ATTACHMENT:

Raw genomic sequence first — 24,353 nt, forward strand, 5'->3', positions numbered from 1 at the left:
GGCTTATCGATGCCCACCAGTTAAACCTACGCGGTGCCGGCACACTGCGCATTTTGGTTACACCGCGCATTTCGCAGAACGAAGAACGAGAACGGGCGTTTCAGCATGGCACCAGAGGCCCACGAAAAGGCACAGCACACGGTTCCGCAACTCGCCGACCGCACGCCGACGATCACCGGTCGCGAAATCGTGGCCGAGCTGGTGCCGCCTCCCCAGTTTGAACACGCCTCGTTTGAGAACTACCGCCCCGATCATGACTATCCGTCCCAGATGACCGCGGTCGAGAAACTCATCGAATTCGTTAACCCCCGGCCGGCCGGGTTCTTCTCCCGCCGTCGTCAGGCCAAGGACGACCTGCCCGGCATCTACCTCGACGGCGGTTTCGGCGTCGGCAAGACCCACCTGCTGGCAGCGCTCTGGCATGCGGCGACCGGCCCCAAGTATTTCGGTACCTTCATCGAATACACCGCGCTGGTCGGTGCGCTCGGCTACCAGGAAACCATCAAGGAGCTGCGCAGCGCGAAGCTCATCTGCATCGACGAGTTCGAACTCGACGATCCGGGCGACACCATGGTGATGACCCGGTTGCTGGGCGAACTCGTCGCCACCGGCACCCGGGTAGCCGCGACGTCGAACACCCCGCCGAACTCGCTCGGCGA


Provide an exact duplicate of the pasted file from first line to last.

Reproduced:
Raw genomic sequence first — 24,353 nt, forward strand, 5'->3', positions numbered from 1 at the left:
GGCTTATCGATGCCCACCAGTTAAACCTACGCGGTGCCGGCACACTGCGCATTTTGGTTACACCGCGCATTTCGCAGAACGAAGAACGAGAACGGGCGTTTCAGCATGGCACCAGAGGCCCACGAAAAGGCACAGCACACGGTTCCGCAACTCGCCGACCGCACGCCGACGATCACCGGTCGCGAAATCGTGGCCGAGCTGGTGCCGCCTCCCCAGTTTGAACACGCCTCGTTTGAGAACTACCGCCCCGATCATGACTATCCGTCCCAGATGACCGCGGTCGAGAAACTCATCGAATTCGTTAACCCCCGGCCGGCCGGGTTCTTCTCCCGCCGTCGTCAGGCCAAGGACGACCTGCCCGGCATCTACCTCGACGGCGGTTTCGGCGTCGGCAAGACCCACCTGCTGGCAGCGCTCTGGCATGCGGCGACCGGCCCCAAGTATTTCGGTACCTTCATCGAATACACCGCGCTGGTCGGTGCGCTCGGCTACCAGGAAACCATCAAGGAGCTGCGCAGCGCGAAGCTCATCTGCATCGACGAGTTCGAACTCGACGATCCGGGCGACACCATGGTGATGACCCGGTTGCTGGGCGAACTCGTCGCCACCGGCACCCGGGTAGCCGCGACGTCGAACACCCCGCCGAACTCGCTCGGCGA